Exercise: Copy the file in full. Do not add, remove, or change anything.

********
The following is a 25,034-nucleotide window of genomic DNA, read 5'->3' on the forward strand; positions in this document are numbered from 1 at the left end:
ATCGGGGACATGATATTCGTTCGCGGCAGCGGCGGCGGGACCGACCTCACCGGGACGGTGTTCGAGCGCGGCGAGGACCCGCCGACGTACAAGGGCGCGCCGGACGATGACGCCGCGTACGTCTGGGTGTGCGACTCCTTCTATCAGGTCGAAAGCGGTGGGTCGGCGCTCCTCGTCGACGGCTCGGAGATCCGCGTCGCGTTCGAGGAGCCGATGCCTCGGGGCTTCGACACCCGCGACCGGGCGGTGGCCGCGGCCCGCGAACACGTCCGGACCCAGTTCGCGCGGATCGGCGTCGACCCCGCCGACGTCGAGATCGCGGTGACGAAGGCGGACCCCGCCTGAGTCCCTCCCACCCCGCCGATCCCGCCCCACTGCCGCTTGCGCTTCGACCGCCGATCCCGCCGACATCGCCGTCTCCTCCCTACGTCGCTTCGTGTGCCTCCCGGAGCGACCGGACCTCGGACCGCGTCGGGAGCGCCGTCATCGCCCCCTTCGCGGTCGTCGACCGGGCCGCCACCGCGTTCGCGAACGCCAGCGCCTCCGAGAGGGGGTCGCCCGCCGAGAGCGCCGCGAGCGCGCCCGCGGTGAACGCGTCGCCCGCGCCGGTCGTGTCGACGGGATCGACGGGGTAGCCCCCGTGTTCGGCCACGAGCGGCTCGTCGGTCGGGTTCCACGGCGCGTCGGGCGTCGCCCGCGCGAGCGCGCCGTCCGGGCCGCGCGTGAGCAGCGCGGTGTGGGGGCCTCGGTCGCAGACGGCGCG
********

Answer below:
The following is a 25,034-nucleotide window of genomic DNA, read 5'->3' on the forward strand; positions in this document are numbered from 1 at the left end:
ATCGGGGACATGATATTCGTTCGCGGCAGCGGCGGCGGGACCGACCTCACCGGGACGGTGTTCGAGCGCGGCGAGGACCCGCCGACGTACAAGGGCGCGCCGGACGATGACGCCGCGTACGTCTGGGTGTGCGACTCCTTCTATCAGGTCGAAAGCGGTGGGTCGGCGCTCCTCGTCGACGGCTCGGAGATCCGCGTCGCGTTCGAGGAGCCGATGCCTCGGGGCTTCGACACCCGCGACCGGGCGGTGGCCGCGGCCCGCGAACACGTCCGGACCCAGTTCGCGCGGATCGGCGTCGACCCCGCCGACGTCGAGATCGCGGTGACGAAGGCGGACCCCGCCTGAGTCCCTCCCACCCCGCCGATCCCGCCCCACTGCCGCTTGCGCTTCGACCGCCGATCCCGCCGACATCGCCGTCTCCTCCCTACGTCGCTTCGTGTGCCTCCCGGAGCGACCGGACCTCGGACCGCGTCGGGAGCGCCGTCATCGCCCCCTTCGCGGTCGTCGACCGGGCCGCCACCGCGTTCGCGAACGCCAGCGCCTCCGAGAGGGGGTCGCCCGCCGAGAGCGCCGCGAGCGCGCCCGCGGTGAACGCGTCGCCCGCGCCGGTCGTGTCGACGGGATCGACGGGGTAGCCCCCGTGTTCGGCCACGAGCGGCTCGTCGGTCGGGTTCCACGGCGCGTCGGGCGTCGCCCGCGCGAGCGCGCCGTCCGGGCCGCGCGTGAGCAGCGCGGTGTGGGGGCCTCGGTCGCAGACGGCGCG